Director: Abel Ferrara

Cast: Willem Dafoe, Riccardo Scamarcio, Ninetto Davoli

Certificate: N/A

Running Time: 86 minutes

Synopsis: Controversial Italian film-maker, Pasolini works on a number of projects, all the while unaware that doom awaits him on a beach outside Rome. 

You’d be hard pushed to think of a performance where Willem Dafoe isn’t mesmerising to watch, and this is certainly the case in Pasolini. Abel Ferrara’s 2014 drama follows the final hours of the notorious Italian director, poet, philosopher and Marxist’s life, ending with his vicious murder in the small seaside town of Ostia in 1975.

Dafoe certainly looks the part as Pier Paolo Pasolini, exerting both an understated control and sense of panache. He’s all angular cheekbones and thick black-rimmed specs, impeccably dressed in well-tailored and, no doubt, expensive suits. He spends time cruising in his probably equally expensive Alfa Romeo, sometimes picking young men up from dark street corners. In interviews, Dafoe often quotes Pasolini verbatim while he explores the auteur’s ideas about politics and art. It’s a wholly believable performance.

Stylistically, the film looks spot on too: muted hues, ‘70s mise-en-scene—in fact it mimics Italian cinema of this period. We follow Pasolini through the domestic and work-related events leading up to his death—a dinner party, an interview about his artistic beliefs and apparent de-politicisation, editing his last complete film, Salò, or the 120 Days of Sodom. These are often the kind of mundane things which only take on resonance for the viewer as we know how it all ends.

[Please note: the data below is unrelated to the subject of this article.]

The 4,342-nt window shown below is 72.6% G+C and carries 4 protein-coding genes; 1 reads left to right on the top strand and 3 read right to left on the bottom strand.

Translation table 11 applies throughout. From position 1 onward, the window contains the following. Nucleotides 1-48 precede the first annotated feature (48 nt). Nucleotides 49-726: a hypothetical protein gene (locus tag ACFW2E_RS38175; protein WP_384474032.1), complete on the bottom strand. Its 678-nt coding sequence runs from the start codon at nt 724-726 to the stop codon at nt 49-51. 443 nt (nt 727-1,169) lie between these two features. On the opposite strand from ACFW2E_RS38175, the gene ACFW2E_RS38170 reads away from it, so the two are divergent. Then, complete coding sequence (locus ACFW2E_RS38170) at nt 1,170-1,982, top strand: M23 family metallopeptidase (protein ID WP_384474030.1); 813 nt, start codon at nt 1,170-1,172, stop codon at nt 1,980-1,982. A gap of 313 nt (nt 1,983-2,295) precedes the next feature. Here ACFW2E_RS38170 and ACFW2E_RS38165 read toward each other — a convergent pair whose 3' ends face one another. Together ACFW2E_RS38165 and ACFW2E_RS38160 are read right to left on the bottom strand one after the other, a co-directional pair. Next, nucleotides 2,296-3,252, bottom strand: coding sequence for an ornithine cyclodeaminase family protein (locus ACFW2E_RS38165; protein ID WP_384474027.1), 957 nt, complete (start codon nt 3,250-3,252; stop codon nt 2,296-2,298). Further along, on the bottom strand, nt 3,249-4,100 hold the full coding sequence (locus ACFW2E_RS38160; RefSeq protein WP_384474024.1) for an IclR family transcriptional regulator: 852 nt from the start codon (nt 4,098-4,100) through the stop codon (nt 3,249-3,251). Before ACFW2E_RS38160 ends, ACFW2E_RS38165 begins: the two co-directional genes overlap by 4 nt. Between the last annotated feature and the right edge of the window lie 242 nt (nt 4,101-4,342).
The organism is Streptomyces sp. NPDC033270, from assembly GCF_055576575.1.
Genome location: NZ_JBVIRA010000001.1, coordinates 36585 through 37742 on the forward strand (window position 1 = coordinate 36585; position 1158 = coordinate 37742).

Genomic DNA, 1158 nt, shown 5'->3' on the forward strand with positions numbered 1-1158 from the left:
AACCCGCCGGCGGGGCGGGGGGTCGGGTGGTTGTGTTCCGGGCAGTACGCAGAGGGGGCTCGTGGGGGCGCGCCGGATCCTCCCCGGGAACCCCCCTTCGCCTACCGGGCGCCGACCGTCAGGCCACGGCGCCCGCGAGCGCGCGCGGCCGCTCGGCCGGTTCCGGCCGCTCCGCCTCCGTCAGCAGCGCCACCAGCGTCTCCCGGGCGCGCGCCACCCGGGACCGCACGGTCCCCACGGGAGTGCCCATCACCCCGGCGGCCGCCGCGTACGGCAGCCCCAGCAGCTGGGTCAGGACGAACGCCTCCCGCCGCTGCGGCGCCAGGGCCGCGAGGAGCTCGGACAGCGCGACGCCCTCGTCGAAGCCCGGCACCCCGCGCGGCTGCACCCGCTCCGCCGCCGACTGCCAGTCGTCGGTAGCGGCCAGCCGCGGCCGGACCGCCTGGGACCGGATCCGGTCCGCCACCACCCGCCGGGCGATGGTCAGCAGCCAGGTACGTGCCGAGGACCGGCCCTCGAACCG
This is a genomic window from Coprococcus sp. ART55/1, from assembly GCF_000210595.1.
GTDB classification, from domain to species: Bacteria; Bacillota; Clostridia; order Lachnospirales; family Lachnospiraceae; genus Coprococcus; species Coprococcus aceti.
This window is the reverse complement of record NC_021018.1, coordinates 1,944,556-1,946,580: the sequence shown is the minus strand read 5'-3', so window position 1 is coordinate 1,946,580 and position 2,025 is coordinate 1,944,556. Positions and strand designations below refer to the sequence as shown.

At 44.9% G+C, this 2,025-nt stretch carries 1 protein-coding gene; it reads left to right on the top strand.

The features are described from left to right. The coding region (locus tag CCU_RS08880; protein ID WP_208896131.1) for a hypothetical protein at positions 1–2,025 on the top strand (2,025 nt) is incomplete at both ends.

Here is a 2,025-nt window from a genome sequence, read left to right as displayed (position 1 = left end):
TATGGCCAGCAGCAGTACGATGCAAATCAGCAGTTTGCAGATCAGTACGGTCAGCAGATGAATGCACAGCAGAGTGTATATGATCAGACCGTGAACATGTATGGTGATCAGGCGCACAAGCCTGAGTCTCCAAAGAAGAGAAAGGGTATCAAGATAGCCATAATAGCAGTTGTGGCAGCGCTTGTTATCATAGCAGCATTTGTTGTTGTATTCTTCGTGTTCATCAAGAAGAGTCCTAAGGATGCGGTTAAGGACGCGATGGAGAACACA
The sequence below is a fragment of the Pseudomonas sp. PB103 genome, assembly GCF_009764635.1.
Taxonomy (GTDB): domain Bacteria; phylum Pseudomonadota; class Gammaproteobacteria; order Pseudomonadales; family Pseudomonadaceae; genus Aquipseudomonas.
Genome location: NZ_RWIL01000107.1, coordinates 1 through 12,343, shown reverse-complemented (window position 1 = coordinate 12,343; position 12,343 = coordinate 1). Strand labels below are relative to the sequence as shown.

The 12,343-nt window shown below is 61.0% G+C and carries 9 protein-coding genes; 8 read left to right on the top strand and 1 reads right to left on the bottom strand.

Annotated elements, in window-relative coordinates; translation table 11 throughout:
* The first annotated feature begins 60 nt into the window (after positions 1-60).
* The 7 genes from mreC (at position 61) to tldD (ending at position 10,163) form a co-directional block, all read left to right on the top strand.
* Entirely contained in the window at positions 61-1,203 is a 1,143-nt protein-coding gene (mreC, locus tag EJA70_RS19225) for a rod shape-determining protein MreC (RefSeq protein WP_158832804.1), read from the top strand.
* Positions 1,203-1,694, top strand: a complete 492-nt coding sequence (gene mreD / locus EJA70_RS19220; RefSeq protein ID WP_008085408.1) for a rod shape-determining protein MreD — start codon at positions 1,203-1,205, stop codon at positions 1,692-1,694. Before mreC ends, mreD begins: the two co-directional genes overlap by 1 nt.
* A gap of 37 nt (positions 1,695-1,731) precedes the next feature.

Pasolini himself once famously said that to scandalise is a right and to be scandalised is a pleasure, however Ferrara steers well clear of too much scandal in the depiction of the director’s death. Anyone with a passing interest has probably gleaned all the internet has to offer on the details of that November night when he picked up a street hustler and was later found beaten-up and run over by his own car. However, Ferrara deftly side-steps all the conspiracy theories (was it an organised hit? did the hustler do it? or was he coerced?), instead plumping for a thoroughly unpleasant and violent homophobic gang attack. It’s a nasty, brutal and pointless ending to a life.

But Pasolini is a film of two parts. Ferrara also stages extracts from Pasolini’s unfinished work—it’s kind of a glimpse into the creative process, as imagined by Ferrara. He uses Ninetto Davoli in the starring role as the older man seeking the Messiah but finding Sodom instead. Cue scenes to rival a Bacchanalia. Of course, this is incredibly self-referential and playful; Ferrara copies the style of Pasolini and even uses actors the director favoured (Davoli featured in a number of Pasolini’s films and was his on/off lover). It’s obviously a homage, but at the same time this kind of cinema can alienate audiences. There’s also no traditional narrative structure to the film. Instead it works more like a montage, with scenes of past and present, and of Ferrara’s imagining of Pasolini’s never completed work all spliced together. Unfortunately for those unfamiliar with the director’s back-catalogue, many of the in-references and sudden switches to a fantasied screenplay may be lost in translation.

I wanted to like Pasolini more than I actually did. While Dafoe and the staging are both compelling, the film works best as a kind of foot-note to the director’s output and will surely appeal mainly to Pasolini aficionados. For those more unfamiliar with the director’s scandalous and challenging work, it holds more style over substance.